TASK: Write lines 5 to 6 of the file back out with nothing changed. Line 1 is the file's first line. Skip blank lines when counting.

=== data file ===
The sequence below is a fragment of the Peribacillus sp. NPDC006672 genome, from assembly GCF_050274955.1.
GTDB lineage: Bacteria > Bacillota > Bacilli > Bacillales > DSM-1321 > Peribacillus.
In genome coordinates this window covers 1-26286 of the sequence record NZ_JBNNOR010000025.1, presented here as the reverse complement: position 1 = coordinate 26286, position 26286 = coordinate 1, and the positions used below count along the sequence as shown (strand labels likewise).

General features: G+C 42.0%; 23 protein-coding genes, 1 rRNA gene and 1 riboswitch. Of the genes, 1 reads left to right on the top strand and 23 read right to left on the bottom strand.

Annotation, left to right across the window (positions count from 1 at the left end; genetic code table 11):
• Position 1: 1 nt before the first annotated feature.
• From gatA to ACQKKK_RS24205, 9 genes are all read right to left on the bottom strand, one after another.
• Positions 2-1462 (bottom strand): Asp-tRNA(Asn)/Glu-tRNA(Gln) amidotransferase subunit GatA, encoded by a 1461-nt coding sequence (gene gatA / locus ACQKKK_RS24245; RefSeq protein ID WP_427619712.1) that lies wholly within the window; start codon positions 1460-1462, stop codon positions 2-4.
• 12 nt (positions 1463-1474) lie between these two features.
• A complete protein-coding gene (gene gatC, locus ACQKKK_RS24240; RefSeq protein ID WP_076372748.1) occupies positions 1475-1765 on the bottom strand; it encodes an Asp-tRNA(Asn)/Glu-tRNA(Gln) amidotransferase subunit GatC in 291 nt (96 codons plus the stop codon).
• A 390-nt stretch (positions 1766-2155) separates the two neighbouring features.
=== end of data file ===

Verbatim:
Annotation, left to right across the window (positions count from 1 at the left end; genetic code table 11):
• Position 1: 1 nt before the first annotated feature.